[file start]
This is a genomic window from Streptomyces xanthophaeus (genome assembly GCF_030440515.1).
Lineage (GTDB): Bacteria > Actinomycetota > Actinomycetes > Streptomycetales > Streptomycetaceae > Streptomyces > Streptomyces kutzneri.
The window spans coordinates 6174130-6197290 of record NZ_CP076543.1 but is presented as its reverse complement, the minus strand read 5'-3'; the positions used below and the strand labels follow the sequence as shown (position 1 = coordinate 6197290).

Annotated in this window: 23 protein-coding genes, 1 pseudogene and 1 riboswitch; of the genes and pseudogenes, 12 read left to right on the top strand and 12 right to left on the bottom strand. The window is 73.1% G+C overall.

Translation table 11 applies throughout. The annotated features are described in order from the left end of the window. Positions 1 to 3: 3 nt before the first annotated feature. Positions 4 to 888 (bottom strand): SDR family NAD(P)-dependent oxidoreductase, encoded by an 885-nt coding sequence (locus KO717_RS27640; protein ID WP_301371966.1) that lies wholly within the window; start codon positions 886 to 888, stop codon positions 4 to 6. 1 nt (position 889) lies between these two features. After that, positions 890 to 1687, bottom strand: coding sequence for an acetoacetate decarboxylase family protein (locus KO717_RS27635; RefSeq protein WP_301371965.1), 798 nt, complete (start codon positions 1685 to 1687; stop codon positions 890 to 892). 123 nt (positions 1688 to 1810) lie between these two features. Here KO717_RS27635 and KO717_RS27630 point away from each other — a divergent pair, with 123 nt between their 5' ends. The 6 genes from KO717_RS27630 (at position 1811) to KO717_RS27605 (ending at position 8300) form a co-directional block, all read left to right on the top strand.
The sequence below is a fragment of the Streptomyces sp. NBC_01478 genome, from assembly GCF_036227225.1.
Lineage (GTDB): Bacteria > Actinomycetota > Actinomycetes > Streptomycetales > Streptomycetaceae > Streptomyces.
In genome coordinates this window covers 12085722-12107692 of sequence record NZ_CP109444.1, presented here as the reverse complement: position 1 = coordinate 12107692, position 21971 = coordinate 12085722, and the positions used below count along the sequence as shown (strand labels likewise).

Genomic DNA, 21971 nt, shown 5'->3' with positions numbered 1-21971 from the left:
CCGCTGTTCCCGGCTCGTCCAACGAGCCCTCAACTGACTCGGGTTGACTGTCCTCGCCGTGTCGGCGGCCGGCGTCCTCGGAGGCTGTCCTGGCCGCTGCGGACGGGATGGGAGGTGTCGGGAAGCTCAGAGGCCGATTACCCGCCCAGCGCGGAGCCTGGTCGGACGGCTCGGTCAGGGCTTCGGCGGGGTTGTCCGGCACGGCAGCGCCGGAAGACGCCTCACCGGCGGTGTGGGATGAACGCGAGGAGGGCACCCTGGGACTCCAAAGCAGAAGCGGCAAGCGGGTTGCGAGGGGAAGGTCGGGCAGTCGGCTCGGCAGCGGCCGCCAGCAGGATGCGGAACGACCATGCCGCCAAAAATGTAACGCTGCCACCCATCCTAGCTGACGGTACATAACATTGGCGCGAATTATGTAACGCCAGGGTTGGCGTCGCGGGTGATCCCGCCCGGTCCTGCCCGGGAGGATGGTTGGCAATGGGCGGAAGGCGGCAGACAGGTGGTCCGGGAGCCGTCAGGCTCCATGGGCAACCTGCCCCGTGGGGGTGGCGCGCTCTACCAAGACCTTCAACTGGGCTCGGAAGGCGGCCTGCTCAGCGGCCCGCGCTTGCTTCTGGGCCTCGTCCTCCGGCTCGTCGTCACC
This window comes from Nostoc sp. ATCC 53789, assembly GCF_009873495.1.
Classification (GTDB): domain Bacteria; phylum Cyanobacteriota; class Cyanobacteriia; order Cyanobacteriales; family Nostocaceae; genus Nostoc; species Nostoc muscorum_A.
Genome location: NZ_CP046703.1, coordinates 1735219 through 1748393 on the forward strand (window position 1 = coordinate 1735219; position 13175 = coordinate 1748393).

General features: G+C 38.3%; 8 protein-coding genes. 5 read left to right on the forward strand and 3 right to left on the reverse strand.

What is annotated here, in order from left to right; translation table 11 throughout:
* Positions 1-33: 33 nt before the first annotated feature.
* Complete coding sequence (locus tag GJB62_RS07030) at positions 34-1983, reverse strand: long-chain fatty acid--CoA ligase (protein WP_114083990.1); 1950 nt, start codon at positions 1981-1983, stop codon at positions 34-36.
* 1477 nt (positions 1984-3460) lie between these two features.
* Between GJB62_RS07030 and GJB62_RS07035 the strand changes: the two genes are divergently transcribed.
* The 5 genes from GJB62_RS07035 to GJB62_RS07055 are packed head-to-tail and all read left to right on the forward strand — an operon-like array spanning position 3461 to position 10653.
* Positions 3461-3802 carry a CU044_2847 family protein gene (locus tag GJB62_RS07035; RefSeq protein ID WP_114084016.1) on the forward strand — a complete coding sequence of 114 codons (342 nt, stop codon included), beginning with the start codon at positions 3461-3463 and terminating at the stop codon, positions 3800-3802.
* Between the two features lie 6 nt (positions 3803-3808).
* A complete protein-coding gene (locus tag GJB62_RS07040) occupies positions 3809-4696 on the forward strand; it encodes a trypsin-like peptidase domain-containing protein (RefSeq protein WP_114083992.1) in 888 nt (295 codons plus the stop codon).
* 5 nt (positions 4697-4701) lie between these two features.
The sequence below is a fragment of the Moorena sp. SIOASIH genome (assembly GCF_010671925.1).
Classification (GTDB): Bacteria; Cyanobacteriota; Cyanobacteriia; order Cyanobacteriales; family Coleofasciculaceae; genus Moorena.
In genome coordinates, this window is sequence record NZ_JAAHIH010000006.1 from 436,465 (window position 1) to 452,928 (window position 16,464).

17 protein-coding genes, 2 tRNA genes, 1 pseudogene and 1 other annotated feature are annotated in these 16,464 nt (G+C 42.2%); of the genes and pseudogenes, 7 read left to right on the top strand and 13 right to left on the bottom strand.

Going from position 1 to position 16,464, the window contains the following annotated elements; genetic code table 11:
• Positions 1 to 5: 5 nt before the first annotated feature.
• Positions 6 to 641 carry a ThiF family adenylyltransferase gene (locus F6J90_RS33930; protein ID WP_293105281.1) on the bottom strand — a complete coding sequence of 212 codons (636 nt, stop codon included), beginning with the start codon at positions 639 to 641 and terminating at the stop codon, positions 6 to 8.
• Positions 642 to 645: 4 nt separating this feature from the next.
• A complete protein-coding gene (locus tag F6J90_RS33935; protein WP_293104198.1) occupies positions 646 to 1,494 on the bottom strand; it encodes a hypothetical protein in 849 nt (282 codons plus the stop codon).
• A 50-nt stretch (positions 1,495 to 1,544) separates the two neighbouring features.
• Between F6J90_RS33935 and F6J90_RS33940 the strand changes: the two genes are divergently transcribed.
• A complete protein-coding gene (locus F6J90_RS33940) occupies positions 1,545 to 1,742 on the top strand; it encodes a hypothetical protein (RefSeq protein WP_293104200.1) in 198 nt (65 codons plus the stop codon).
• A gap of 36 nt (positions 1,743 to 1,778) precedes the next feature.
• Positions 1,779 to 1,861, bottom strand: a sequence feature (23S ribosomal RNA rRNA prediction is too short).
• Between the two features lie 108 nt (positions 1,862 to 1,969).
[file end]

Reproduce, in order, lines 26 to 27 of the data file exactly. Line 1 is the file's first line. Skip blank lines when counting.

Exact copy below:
Classification (GTDB): Bacteria; Cyanobacteriota; Cyanobacteriia; order Cyanobacteriales; family Coleofasciculaceae; genus Moorena.
In genome coordinates, this window is sequence record NZ_JAAHIH010000006.1 from 436,465 (window position 1) to 452,928 (window position 16,464).